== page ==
A Meal

How a Narrow Definition of Healthy Diverges from Health

In her new book, How the Other Half Eats, Priya Fielding-Singh tells us good nutrition comes in many forms. But the dominant culture often presents a narrow definition of a healthy diet. This happens because we often fix our attention on the merits and faults of specific foods or nutrients. She writes:

“Certain items are included in the ‘good’ and ‘healthy’ category while others are excluded and portrayed as ‘bad’ and ‘unhealthy.’ These acts of inclusion and exclusion certainly have something to do with the foods’ nutritional properties, but they also have a lot to do with these foods’ cultural and racial associations and histories. Foods are classified as healthy not just because of what they are but also because of what they represent and who they have been historically produced and consumed by.

“Discourses around soul food underscore this point. There’s a reason why people sing the praises of kale but not collard greens.”

Cultural Bias Influences Thinking About Health and Nutrition

In an interview for Science Friday, Fielding-Singh told Roxanne Khamsi that social constructs of race and class have a clear influence on ideas about healthy.

“Our understandings of what healthy foods are, what a healthy body is, are fundamentally shaped by our understandings of race and class.”

So the dominant culture becomes the source of ideas about what is healthy and good. Racial and ethnic disparities in health are wide and becoming wider. And thus, associations between diet and health might or might not always reflect the health effects of diet. Rather, they might reflect the fact that some dietary patterns serve as signals for racial and ethnic identities. Along with those identities come social and economic deprivation that can have a bigger effect on health.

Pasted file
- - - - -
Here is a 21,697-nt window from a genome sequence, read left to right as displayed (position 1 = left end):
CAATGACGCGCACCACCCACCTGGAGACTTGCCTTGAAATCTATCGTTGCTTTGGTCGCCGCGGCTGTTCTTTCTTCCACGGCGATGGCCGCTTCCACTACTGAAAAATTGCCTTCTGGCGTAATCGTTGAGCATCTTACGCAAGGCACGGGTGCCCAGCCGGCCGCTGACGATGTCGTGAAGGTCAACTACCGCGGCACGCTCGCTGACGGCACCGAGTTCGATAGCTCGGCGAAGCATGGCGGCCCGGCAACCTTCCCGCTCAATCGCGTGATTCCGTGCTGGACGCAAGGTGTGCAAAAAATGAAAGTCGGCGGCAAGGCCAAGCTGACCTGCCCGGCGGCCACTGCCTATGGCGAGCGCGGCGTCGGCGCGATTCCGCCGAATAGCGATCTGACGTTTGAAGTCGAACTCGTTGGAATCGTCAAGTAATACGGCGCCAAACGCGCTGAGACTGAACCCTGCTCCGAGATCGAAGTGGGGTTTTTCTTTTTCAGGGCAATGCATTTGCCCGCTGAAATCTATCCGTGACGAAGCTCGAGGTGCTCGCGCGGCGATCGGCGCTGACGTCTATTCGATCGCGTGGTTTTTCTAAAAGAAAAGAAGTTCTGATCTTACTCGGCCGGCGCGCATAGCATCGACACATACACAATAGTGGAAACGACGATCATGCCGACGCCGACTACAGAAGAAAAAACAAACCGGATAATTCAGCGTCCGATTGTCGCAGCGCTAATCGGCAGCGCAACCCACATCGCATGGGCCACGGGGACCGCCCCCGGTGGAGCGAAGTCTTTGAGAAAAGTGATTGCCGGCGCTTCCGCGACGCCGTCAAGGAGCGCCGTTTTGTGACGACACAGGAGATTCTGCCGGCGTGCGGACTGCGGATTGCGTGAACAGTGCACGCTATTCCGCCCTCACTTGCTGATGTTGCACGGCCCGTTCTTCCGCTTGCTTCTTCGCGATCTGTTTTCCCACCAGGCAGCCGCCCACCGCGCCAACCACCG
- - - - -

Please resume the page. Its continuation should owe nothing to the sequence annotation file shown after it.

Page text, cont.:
Food Has Meaning Beyond Physical Health

In her research, Fielding-Singh has found that food has symbolic value that is very different for people of different social and economic status (SES). With research published in 2017, she found that high-SES parents feed children to reflect their values about health and parenting. By contrast, she learned that low-SES parents provide food as a buffer against deprivation.

But dietary behavior can easily become a subtly racist rationalization for health disparities. In the American Journal of Public Health, Mary Bassett and Jasmine Graves wrote:

“There are two main racist ideas that dominate explanations of Black–White disparities in health, arguments extended to all non-Whites. The first argument is the biological inferiority of non-Whites. The second, presently more dominant, holds that defects among Blacks lie not in genetic makeup, but in behavior.”

Food is far more than mere medicine. It is an expression of who we are – who and what we love. When we use a narrow lens for our view of what is healthy nutrition, we reinforce systemic bias that fuels health disparities.

Perhaps some of the energy that goes into “educating” people to eat “right” would have better effect if it went into reducing social and economic disparities that are fundamentally unjust.

Click here and here for interviews with Fielding-Singh. For more about her new book, click here.

A Meal, painting by Carl Bloch / WikiArt

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November 21, 2021

One Response to “How a Narrow Definition of Healthy Diverges from Health”

  1. November 22, 2021 at 8:08 am, Michael Jones said:

    Why the constant logical gymnastics to turn everything to race? I’m Irish, I have long advocated for collard greens and for the limitation or elimination of potatoes in those with obesity. We tend to speak to our own experience. If a person has more exposure to kale than collard greens (whatever the underlying reasons) they will naturally point to it more readily than greens with which they’ve had less experience. We find that in medication prescribing as well. If one has trained in a program where one brand of a class of drug was dominant (often due to formulary) they become more familiar with its use and are more likely for it to become their “go to” in that class.